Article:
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It seems to me the functionality of a windage tray/crank scraper was directly related to rpm? That is, at 5k-6K rpm there's this huge wad of oil spinning around with the crank, causing major parasitic drag [you know, like a politician?]. At the lower diesel rpm's the usefulness is somewhat doubtful, but not to say it wouldn't help a wee bit, just not that much compared to a high reving gasser.
 

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Yeah, all my info is from Hi-Perf Dodges or Mopars. On engines that really spin up, like a 383 hi-po that can turn an easy 8,500 rpm it's a major improvement. Not a lot of help on a Slant Six 1bbl....

There's at least 2 different types, one a baffle that covers the whole top of pan and bottom of crank, with louvers in it for drain back, and another that's more similar to a blade scraper. The blade scraper has to be pretty stout steel because of the torque of spinning oil blob. I think the single wide one with louvers is the best bet.
 

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Yeah, and a lot of guys have taken it even farther: knife edging the crank journals so they cut through the oil more easily. Actually that crank profile's not what causes the phenomenon. It's more like occlusion, where the spinning mass sucks up the oil, rather than it sticking to crank to form a progressively bigger glob.

Always important to consider what function splash oiling plays in a particular engine, regarding the lubrication of lower cylinder walls. A windage tray is going to effect that and on some engines that may not be a good thing. Don't know for sure regarding the Cummins, but I think it's a factor there?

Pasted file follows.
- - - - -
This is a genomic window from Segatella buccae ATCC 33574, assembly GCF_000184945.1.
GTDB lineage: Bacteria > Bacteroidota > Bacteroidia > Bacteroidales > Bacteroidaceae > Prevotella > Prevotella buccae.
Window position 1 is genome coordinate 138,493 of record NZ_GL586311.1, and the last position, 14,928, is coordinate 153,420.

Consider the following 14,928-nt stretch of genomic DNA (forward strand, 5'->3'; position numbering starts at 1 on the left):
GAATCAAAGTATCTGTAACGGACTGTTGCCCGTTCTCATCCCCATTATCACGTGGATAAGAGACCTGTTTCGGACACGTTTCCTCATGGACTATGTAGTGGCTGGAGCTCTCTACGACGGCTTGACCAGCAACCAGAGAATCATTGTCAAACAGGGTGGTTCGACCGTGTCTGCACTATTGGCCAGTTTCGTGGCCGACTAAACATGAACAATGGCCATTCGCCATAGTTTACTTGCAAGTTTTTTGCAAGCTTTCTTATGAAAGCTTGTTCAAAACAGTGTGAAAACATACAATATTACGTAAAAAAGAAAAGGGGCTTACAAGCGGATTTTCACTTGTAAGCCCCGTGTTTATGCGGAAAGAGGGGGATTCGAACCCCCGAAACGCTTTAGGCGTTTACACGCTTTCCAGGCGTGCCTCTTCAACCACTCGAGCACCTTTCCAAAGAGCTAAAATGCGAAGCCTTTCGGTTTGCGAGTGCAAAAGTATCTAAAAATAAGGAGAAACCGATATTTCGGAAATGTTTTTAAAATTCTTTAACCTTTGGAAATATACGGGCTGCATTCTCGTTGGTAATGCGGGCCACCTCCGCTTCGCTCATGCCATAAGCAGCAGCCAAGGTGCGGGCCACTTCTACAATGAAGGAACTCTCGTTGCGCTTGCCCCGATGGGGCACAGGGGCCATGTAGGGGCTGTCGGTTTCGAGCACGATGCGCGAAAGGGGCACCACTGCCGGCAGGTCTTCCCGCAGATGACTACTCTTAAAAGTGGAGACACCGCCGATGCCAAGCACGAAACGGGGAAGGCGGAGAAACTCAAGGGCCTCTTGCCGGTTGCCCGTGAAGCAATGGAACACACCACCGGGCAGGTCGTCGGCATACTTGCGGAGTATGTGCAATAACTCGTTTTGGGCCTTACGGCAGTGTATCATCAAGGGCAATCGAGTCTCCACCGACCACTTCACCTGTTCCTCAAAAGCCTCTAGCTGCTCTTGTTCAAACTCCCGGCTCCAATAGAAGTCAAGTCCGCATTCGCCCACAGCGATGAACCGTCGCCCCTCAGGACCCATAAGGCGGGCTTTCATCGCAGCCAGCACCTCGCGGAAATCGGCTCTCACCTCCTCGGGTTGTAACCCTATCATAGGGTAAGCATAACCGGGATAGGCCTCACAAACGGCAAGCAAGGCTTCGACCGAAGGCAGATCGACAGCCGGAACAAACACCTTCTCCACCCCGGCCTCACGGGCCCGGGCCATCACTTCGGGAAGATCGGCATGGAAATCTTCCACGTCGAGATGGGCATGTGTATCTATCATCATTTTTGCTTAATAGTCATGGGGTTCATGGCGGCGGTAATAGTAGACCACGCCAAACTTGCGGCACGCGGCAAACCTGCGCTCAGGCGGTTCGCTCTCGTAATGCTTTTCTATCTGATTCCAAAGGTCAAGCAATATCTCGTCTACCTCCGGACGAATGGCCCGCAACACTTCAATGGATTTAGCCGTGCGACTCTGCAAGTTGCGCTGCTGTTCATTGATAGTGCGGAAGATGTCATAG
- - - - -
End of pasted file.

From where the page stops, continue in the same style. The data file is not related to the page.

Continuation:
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Well, Paul, it's like this: When the crank spins at hgh rpm on an engine the back side of the journals create a negative pressure area, much like taxes due to your income. Similarly that vacuum pulls up the oil out of the crankcase, like the IRS yanks up people's savings, and the oil forms a blob that travels along with the crank. It can be as much as 1/2 the pan's capacity in some circumstances. This adds the effect of additional weight to the crank and to a limited degrees causes a resistance to rotation, but very limited.

The other name for a windage tray is 'crank scraper' because that's what it does. It fits on the top of oil pan and is cut precisely to the contours of the crank throws. They scrape the blob of oil from the crank and thereby remove the parasitic drag. Usually they are a louvered tray to encourage drainback of what little oil still follows crank.

The knife-edged crank journals are supposed to help too, but they do little and then only on real hi-revving engines. Because this oil mass is a function of vacuum behind the throws the knife edging is bordering on silliness except in allowing the crank throw to enter the oil reservoir with less reistance.
 

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This effect is another reason to go dry sump in ultra-high performance apps.
 
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